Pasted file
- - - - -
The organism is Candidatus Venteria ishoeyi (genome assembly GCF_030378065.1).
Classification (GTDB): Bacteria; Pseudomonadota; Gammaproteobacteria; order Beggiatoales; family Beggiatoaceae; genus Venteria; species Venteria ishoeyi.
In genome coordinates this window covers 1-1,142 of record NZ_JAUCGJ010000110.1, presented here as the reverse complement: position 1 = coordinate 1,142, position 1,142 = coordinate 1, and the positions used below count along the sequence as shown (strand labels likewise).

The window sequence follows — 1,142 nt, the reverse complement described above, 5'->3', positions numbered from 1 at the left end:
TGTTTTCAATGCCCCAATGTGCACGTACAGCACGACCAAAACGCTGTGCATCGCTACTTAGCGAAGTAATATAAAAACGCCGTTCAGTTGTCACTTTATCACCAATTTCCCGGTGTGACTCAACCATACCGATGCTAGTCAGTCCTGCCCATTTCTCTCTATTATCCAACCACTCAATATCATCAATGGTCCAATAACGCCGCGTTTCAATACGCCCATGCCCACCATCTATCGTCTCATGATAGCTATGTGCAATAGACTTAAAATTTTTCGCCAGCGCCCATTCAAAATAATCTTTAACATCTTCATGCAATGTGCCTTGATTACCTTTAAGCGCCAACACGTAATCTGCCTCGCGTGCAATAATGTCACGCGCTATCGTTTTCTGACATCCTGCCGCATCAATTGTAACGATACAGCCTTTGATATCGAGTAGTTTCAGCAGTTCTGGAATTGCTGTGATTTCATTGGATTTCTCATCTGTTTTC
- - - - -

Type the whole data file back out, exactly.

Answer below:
The organism is Candidatus Venteria ishoeyi (genome assembly GCF_030378065.1).
Classification (GTDB): Bacteria; Pseudomonadota; Gammaproteobacteria; order Beggiatoales; family Beggiatoaceae; genus Venteria; species Venteria ishoeyi.
In genome coordinates this window covers 1-1,142 of record NZ_JAUCGJ010000110.1, presented here as the reverse complement: position 1 = coordinate 1,142, position 1,142 = coordinate 1, and the positions used below count along the sequence as shown (strand labels likewise).

The window sequence follows — 1,142 nt, the reverse complement described above, 5'->3', positions numbered from 1 at the left end:
TGTTTTCAATGCCCCAATGTGCACGTACAGCACGACCAAAACGCTGTGCATCGCTACTTAGCGAAGTAATATAAAAACGCCGTTCAGTTGTCACTTTATCACCAATTTCCCGGTGTGACTCAACCATACCGATGCTAGTCAGTCCTGCCCATTTCTCTCTATTATCCAACCACTCAATATCATCAATGGTCCAATAACGCCGCGTTTCAATACGCCCATGCCCACCATCTATCGTCTCATGATAGCTATGTGCAATAGACTTAAAATTTTTCGCCAGCGCCCATTCAAAATAATCTTTAACATCTTCATGCAATGTGCCTTGATTACCTTTAAGCGCCAACACGTAATCTGCCTCGCGTGCAATAATGTCACGCGCTATCGTTTTCTGACATCCTGCCGCATCAATTGTAACGATACAGCCTTTGATATCGAGTAGTTTCAGCAGTTCTGGAATTGCTGTGATTTCATTGGATTTCTCATCTGTTTTC